In most enterprises, data access is a fait accompli: 72% of global data and analytics decision makers say that they can access the data they need to obtain insights in a timely manner. However, even the most modern BI tools that make data more accessible still require significant subject matter expertise to find the right data, ask the right question, and interpret the results correctly in order to achieve tangible business outcomes.
Facebook made an announcement yesterday titled “Making Ad Metrics Clearer” that says, in part:We’ve heard that businesses want more insight into our measurement tools and metrics. So today, we’re introducing new labels on some of our metrics to clearly show how they are calculated . . . The centerpiece of its announcement is new labels identifying metrics as “estimated” if they are based on a sampled data set and “in development” if the methodology is new and it anticipates further evolution.
My parents were recently gifted their first Amazon Echo — and as you might guess, I’ve been thrilled to observe first-hand how a household of relative tech Luddites responds to the device. Delighted fascination, tempered by security concerns, drives these Baby Boomers to test the depth of Alexa’s knowledge by asking one-off random questions.
More targeted TV advertising is about to become mainstream, just watch. Read Jim Nail’s blog https://goo.gl/ikqs6V and listen in on Forrester’s @jim_nail’s ANA webinar at 1:00 ET on March 7 to hear the full story. #Forrester#TV
Muck Rack makes it simple to find people, tweets, or articles that mention any name, keyword, company, hashtag etc. We've compiled this guide to help you make the most of your search.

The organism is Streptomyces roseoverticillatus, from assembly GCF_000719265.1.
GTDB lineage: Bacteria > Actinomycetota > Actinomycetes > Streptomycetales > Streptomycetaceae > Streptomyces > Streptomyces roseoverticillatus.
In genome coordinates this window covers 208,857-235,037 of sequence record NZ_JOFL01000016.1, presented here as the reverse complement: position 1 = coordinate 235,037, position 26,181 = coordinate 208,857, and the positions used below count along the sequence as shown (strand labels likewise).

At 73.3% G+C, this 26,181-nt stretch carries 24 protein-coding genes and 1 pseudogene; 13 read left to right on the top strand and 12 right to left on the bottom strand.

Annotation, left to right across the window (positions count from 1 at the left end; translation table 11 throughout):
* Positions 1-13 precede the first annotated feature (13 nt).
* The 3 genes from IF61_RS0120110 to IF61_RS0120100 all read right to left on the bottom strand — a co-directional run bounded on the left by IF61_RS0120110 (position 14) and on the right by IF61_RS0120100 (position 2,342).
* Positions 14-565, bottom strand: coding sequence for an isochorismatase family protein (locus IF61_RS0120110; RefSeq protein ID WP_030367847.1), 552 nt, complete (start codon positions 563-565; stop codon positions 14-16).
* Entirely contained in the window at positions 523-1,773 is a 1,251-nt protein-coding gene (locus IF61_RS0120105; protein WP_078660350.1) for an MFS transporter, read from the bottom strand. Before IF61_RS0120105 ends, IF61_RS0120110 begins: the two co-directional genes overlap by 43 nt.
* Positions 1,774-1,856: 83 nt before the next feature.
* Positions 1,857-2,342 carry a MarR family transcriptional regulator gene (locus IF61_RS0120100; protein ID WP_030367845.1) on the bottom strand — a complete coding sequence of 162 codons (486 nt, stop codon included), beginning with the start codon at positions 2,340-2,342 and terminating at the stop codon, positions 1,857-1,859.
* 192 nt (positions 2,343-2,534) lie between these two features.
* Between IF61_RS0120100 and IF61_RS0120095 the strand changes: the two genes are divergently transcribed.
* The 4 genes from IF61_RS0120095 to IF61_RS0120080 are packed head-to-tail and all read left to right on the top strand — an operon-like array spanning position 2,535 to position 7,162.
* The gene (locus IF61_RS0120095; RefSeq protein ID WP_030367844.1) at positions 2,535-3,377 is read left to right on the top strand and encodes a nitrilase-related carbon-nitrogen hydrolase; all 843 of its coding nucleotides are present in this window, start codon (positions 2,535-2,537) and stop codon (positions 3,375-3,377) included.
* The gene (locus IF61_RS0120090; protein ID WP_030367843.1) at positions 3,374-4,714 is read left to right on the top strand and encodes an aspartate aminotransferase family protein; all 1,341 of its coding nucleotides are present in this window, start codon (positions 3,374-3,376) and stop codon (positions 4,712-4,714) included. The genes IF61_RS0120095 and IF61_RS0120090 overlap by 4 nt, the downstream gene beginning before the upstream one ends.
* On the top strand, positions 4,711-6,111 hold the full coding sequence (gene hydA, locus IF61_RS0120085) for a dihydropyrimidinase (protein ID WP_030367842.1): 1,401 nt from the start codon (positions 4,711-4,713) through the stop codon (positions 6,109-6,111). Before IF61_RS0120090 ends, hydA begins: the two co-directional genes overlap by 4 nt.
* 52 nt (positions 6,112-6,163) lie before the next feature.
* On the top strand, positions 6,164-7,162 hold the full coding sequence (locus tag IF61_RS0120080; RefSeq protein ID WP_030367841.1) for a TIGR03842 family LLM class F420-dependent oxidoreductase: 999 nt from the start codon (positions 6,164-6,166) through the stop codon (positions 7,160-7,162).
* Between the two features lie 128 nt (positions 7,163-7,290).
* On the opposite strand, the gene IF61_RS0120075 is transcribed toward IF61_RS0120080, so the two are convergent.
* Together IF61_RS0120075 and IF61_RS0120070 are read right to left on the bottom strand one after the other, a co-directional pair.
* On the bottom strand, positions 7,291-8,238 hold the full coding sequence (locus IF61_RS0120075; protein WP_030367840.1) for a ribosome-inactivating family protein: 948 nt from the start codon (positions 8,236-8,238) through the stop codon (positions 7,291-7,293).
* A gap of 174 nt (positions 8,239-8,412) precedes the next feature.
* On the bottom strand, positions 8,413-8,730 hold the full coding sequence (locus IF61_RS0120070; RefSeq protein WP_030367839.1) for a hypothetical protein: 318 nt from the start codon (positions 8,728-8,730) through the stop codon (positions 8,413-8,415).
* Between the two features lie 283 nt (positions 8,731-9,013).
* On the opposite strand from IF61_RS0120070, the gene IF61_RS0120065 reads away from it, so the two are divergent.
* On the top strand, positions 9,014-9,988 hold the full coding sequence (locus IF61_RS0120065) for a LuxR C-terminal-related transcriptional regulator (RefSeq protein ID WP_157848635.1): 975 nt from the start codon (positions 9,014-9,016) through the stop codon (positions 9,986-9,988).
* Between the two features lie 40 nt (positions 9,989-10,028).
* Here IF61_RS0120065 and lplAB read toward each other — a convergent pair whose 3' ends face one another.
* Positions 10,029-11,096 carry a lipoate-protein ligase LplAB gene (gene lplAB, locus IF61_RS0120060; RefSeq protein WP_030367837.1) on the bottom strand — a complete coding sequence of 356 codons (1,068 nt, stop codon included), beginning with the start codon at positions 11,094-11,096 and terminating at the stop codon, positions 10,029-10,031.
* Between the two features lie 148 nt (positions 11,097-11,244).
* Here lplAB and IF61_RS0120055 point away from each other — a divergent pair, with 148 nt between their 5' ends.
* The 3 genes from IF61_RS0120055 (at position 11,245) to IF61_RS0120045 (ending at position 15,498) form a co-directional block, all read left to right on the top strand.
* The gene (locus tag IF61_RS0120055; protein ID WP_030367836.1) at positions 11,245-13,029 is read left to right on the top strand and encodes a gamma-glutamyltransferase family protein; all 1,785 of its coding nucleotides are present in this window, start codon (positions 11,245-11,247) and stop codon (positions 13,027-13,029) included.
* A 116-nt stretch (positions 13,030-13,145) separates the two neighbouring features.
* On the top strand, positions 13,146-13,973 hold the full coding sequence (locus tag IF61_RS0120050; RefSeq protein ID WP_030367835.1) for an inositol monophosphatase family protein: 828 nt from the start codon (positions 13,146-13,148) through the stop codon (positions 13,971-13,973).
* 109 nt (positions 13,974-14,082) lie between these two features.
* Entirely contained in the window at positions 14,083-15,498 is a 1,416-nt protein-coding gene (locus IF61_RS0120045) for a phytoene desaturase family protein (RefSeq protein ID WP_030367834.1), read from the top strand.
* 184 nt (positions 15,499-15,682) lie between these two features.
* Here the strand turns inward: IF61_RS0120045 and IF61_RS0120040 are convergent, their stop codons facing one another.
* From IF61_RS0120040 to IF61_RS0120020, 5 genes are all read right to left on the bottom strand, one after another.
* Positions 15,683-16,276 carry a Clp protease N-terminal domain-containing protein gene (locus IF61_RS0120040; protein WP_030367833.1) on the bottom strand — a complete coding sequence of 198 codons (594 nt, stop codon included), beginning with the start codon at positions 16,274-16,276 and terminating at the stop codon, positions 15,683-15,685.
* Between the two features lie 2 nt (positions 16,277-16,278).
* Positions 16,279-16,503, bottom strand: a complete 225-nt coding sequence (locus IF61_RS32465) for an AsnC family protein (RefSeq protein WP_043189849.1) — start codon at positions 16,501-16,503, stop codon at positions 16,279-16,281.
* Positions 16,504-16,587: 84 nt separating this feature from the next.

Selecting a term
Start searching tweets, articles from media outlets, articles mentioned in tweets, journalists'
names, titles and bios with some suggested searches:
Companies or Topics (e.g. iPhone, Microsoft)
Phrases (e.g. "cloud computing") — use quotes to keep the terms together
Twitter handles (e.g. @username) — returns those who have mentioned or replied to
Names (e.g. "David Pogue")
Hashtags (e.g. #sxsw, #london2012)
Bio details (e.g. vegan, Olympics, father)
Muck Rack's Advanced Search allows for many boolean operators.
Find results that mention multiple specified terms, use AND or
+. For example, ensure each result contains both Elon Musk and Mark Zuckerberg by
searching Musk AND Zuckerberg or Musk + Zuckerberg.
Use the operators OR or , to broaden your search when you'd like either of
multiple terms to appear in results. (This is the default behavior of our search when no operators
are used). For example, results will contain either cake or cookie by searching cake OR cookie or cake,cookie
Use NOT or - to subtract results from your search. For
example, searching Disney will yield results about the Walt Disney Company as well as Walt Disney
World Resort. To exclude mentions of Disney World, search for Disney -World or Disney
When using one of these operators with a phrase, enclose it in quotation marks. For example, you can
find results about smartphones excluding Apple's iPhone 4S by searching smartphone -"iPhone
Exact case matching or punctuation
If you're searching for a brand name or keyword that relies on specific punctuation marks or capitalization, you can
find results that match your exact query by adding matchcase: before the keyword you're searching for, like matchcase:E*TRADE .
Use parentheses to separate multiple
boolean phrases. For example, to find journalists talking about having fun in Disney World or
Disneyland, search for ("disney world" OR disneyland) AND fun.
An asterisk can be used to search for any variation of a root word truncated by the asterisk. For example, searching for admin* will return results for administrator, administration, administer, administered, etc.
A near operator is an AND operator where you can control the distance between the words. You can vary the distance the near operation uses by adding a forward slash and number (between 0-99) such as strawberries NEAR/10 "whipped cream", which means the strawberries must exist within 10 words of "whipped cream".